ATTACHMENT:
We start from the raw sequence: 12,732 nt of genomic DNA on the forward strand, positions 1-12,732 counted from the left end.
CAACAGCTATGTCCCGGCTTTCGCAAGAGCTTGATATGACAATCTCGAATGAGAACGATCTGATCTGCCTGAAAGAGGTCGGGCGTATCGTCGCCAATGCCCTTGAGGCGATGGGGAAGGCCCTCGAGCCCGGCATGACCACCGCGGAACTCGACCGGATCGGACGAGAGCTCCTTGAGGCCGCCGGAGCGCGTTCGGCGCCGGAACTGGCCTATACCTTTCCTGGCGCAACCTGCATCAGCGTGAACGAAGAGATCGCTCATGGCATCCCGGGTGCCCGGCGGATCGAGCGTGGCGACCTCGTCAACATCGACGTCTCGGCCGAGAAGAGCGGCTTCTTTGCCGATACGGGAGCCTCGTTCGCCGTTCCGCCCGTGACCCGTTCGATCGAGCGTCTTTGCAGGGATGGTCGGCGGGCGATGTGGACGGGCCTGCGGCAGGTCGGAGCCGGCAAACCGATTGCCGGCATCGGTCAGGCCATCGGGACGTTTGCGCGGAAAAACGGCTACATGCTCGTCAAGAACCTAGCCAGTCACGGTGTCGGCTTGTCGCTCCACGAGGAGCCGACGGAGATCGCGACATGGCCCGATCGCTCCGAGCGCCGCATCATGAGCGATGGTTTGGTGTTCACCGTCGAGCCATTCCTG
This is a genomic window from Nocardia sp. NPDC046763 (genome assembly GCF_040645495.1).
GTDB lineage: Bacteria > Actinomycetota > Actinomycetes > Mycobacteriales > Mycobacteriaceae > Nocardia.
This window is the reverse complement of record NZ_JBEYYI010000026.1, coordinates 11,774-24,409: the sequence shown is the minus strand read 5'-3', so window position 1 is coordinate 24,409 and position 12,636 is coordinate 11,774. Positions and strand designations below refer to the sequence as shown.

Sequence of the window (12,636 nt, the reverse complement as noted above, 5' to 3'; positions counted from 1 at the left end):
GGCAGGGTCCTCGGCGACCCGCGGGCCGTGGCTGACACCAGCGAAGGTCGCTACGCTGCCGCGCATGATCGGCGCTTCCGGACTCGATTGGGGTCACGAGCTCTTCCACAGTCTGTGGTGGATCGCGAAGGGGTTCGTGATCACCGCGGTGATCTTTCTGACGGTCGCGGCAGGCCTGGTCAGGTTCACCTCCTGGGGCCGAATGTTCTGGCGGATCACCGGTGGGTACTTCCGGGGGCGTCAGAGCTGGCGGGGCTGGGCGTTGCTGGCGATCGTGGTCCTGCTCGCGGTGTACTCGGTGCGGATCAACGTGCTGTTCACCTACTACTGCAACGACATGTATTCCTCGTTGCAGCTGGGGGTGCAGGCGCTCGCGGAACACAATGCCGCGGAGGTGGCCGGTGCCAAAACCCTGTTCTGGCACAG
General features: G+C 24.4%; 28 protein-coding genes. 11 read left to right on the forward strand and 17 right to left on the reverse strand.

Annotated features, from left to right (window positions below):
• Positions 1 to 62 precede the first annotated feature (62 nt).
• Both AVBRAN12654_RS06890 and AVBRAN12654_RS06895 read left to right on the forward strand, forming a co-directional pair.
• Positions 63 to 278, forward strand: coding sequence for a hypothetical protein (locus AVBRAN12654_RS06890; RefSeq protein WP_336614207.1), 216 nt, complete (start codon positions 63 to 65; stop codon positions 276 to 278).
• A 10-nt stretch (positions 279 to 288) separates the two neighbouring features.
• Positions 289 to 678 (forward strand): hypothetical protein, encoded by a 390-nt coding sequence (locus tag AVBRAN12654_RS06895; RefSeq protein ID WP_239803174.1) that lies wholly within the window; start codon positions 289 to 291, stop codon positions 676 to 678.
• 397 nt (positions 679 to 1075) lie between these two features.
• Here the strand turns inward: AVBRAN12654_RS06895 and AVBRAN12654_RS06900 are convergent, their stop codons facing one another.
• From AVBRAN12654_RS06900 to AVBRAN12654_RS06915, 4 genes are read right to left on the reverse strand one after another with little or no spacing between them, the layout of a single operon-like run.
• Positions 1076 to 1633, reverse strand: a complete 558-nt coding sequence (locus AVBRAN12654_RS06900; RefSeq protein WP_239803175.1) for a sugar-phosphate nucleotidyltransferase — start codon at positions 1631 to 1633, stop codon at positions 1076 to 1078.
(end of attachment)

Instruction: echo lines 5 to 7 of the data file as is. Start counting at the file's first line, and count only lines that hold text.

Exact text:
This window is the reverse complement of record NZ_JBEYYI010000026.1, coordinates 11,774-24,409: the sequence shown is the minus strand read 5'-3', so window position 1 is coordinate 24,409 and position 12,636 is coordinate 11,774. Positions and strand designations below refer to the sequence as shown.

Sequence of the window (12,636 nt, the reverse complement as noted above, 5' to 3'; positions counted from 1 at the left end):
GGCAGGGTCCTCGGCGACCCGCGGGCCGTGGCTGACACCAGCGAAGGTCGCTACGCTGCCGCGCATGATCGGCGCTTCCGGACTCGATTGGGGTCACGAGCTCTTCCACAGTCTGTGGTGGATCGCGAAGGGGTTCGTGATCACCGCGGTGATCTTTCTGACGGTCGCGGCAGGCCTGGTCAGGTTCACCTCCTGGGGCCGAATGTTCTGGCGGATCACCGGTGGGTACTTCCGGGGGCGTCAGAGCTGGCGGGGCTGGGCGTTGCTGGCGATCGTGGTCCTGCTCGCGGTGTACTCGGTGCGGATCAACGTGCTGTTCACCTACTACTGCAACGACATGTATTCCTCGTTGCAGCTGGGGGTGCAGGCGCTCGCGGAACACAATGCCGCGGAGGTGGCCGGTGCCAAAACCCTGTTCTGGCACAG